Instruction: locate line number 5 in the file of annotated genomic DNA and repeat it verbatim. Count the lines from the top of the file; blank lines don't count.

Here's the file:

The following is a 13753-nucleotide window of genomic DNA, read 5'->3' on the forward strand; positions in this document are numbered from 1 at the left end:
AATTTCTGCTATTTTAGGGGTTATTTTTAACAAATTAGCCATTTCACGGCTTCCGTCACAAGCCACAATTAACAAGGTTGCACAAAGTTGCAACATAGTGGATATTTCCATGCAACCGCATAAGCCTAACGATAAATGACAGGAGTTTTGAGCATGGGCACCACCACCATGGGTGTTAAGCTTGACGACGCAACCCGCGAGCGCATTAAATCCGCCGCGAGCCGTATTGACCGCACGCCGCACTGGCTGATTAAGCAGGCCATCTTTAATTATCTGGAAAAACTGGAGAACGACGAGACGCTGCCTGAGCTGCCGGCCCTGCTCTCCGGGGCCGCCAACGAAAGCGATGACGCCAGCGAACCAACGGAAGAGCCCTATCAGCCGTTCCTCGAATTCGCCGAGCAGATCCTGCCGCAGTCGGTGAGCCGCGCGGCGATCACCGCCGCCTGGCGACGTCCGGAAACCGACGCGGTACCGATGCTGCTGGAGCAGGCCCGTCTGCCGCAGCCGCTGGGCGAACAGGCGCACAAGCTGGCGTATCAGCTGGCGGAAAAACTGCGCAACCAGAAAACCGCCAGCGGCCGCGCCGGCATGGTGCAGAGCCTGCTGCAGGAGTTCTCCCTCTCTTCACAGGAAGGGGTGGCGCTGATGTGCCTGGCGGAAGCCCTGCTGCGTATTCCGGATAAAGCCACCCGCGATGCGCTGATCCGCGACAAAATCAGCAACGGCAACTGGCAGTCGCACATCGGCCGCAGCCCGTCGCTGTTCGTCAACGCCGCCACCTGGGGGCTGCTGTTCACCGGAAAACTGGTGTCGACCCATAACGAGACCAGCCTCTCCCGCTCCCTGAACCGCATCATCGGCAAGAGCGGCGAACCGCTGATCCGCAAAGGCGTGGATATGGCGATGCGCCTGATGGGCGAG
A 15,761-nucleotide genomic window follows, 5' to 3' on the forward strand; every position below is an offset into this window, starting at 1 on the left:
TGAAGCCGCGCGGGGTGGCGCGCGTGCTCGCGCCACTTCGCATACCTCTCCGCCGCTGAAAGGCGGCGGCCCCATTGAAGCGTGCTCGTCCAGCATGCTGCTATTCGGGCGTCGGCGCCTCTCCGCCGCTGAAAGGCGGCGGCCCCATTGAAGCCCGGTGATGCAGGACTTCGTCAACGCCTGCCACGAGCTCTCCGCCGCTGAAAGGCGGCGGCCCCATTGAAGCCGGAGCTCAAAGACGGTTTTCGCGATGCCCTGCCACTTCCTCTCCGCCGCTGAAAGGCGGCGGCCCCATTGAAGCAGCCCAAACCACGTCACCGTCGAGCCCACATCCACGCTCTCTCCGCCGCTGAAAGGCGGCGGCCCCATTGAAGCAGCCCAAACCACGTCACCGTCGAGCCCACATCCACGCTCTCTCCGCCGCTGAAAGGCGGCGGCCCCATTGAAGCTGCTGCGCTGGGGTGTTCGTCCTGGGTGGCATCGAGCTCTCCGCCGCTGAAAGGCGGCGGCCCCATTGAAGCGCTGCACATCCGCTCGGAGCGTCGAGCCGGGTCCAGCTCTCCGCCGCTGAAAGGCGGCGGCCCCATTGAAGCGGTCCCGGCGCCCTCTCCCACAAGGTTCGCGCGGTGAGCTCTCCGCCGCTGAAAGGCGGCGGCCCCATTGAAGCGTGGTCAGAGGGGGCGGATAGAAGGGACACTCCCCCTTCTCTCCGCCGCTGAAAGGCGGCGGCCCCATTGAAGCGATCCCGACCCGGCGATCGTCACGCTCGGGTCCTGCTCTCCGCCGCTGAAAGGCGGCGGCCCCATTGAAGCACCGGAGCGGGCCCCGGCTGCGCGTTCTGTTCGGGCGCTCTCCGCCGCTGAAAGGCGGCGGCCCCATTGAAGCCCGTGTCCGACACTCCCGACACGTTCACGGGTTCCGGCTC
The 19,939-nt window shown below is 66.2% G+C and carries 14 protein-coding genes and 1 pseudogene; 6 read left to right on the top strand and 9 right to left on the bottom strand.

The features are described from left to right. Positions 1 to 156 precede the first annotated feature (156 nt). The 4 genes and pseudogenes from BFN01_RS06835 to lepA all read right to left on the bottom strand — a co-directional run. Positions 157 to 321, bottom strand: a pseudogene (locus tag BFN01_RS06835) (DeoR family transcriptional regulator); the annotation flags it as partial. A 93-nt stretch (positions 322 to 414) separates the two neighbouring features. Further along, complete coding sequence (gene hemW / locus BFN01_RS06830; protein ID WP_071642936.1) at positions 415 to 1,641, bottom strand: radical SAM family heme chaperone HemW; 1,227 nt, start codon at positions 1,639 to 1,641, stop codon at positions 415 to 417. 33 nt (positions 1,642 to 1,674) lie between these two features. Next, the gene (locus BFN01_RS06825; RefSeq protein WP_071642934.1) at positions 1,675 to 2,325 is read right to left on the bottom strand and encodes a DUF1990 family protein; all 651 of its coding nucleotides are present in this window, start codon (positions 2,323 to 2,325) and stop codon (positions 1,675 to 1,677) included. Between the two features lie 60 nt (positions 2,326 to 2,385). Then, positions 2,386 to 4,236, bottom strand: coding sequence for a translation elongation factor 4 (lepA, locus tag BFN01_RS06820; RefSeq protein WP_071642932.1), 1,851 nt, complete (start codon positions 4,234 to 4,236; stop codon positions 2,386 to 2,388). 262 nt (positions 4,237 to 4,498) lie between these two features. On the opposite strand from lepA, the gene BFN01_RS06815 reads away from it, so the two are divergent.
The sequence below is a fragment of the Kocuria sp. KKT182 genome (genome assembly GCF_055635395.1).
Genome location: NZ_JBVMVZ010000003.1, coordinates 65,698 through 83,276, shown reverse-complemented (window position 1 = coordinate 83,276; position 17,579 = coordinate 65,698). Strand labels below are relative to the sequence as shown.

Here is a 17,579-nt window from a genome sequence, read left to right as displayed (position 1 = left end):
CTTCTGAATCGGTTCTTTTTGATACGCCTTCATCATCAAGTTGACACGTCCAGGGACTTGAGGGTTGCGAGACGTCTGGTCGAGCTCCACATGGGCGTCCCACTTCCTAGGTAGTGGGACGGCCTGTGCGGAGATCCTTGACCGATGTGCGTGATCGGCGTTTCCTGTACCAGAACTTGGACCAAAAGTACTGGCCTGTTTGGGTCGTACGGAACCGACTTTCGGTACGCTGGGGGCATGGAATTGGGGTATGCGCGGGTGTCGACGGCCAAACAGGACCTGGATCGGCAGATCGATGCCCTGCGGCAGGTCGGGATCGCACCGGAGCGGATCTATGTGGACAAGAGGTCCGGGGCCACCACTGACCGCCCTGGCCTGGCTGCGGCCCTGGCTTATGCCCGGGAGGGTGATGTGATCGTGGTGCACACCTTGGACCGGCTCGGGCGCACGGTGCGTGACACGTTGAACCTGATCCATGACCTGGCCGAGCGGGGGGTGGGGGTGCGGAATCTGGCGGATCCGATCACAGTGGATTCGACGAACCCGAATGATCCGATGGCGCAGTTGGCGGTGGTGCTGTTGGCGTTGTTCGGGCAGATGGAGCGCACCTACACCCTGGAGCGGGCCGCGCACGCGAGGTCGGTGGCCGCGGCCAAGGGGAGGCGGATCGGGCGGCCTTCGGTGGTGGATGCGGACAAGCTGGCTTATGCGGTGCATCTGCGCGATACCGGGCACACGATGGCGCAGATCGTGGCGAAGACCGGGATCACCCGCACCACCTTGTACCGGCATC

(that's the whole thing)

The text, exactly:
The 19,939-nt window shown below is 66.2% G+C and carries 14 protein-coding genes and 1 pseudogene; 6 read left to right on the top strand and 9 right to left on the bottom strand.